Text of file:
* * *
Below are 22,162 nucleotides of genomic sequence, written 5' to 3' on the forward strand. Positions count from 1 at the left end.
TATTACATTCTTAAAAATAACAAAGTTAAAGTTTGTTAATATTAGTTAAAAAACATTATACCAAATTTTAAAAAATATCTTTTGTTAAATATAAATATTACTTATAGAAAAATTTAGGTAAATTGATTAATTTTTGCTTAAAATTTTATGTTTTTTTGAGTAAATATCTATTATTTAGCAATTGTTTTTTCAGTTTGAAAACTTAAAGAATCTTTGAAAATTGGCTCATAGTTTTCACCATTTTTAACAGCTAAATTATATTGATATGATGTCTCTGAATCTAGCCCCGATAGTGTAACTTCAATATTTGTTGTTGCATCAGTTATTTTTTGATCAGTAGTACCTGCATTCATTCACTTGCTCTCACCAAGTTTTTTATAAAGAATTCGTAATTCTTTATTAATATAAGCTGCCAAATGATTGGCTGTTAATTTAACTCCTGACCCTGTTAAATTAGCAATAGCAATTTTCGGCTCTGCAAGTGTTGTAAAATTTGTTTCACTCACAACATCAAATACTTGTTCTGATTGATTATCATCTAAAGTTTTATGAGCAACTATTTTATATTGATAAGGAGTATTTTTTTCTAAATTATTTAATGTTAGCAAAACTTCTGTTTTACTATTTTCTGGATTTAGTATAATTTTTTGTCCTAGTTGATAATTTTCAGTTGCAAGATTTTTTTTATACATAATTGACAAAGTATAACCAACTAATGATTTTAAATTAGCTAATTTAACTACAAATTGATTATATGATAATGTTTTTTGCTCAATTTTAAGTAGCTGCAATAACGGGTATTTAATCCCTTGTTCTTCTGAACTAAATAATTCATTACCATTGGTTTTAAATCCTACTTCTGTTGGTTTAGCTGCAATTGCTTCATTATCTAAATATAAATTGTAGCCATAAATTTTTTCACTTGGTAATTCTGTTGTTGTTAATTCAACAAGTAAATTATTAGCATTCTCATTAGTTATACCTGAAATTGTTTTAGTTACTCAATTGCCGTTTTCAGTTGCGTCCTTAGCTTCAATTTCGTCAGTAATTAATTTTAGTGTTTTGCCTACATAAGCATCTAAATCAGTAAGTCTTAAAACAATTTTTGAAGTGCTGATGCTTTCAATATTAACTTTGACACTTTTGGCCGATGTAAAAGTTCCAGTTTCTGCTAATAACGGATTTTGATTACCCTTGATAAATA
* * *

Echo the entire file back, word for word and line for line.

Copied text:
Below are 22,162 nucleotides of genomic sequence, written 5' to 3' on the forward strand. Positions count from 1 at the left end.
TATTACATTCTTAAAAATAACAAAGTTAAAGTTTGTTAATATTAGTTAAAAAACATTATACCAAATTTTAAAAAATATCTTTTGTTAAATATAAATATTACTTATAGAAAAATTTAGGTAAATTGATTAATTTTTGCTTAAAATTTTATGTTTTTTTGAGTAAATATCTATTATTTAGCAATTGTTTTTTCAGTTTGAAAACTTAAAGAATCTTTGAAAATTGGCTCATAGTTTTCACCATTTTTAACAGCTAAATTATATTGATATGATGTCTCTGAATCTAGCCCCGATAGTGTAACTTCAATATTTGTTGTTGCATCAGTTATTTTTTGATCAGTAGTACCTGCATTCATTCACTTGCTCTCACCAAGTTTTTTATAAAGAATTCGTAATTCTTTATTAATATAAGCTGCCAAATGATTGGCTGTTAATTTAACTCCTGACCCTGTTAAATTAGCAATAGCAATTTTCGGCTCTGCAAGTGTTGTAAAATTTGTTTCACTCACAACATCAAATACTTGTTCTGATTGATTATCATCTAAAGTTTTATGAGCAACTATTTTATATTGATAAGGAGTATTTTTTTCTAAATTATTTAATGTTAGCAAAACTTCTGTTTTACTATTTTCTGGATTTAGTATAATTTTTTGTCCTAGTTGATAATTTTCAGTTGCAAGATTTTTTTTATACATAATTGACAAAGTATAACCAACTAATGATTTTAAATTAGCTAATTTAACTACAAATTGATTATATGATAATGTTTTTTGCTCAATTTTAAGTAGCTGCAATAACGGGTATTTAATCCCTTGTTCTTCTGAACTAAATAATTCATTACCATTGGTTTTAAATCCTACTTCTGTTGGTTTAGCTGCAATTGCTTCATTATCTAAATATAAATTGTAGCCATAAATTTTTTCACTTGGTAATTCTGTTGTTGTTAATTCAACAAGTAAATTATTAGCATTCTCATTAGTTATACCTGAAATTGTTTTAGTTACTCAATTGCCGTTTTCAGTTGCGTCCTTAGCTTCAATTTCGTCAGTAATTAATTTTAGTGTTTTGCCTACATAAGCATCTAAATCAGTAAGTCTTAAAACAATTTTTGAAGTGCTGATGCTTTCAATATTAACTTTGACACTTTTGGCCGATGTAAAAGTTCCAGTTTCTGCTAATAACGGATTTTGATTACCCTTGATAAATA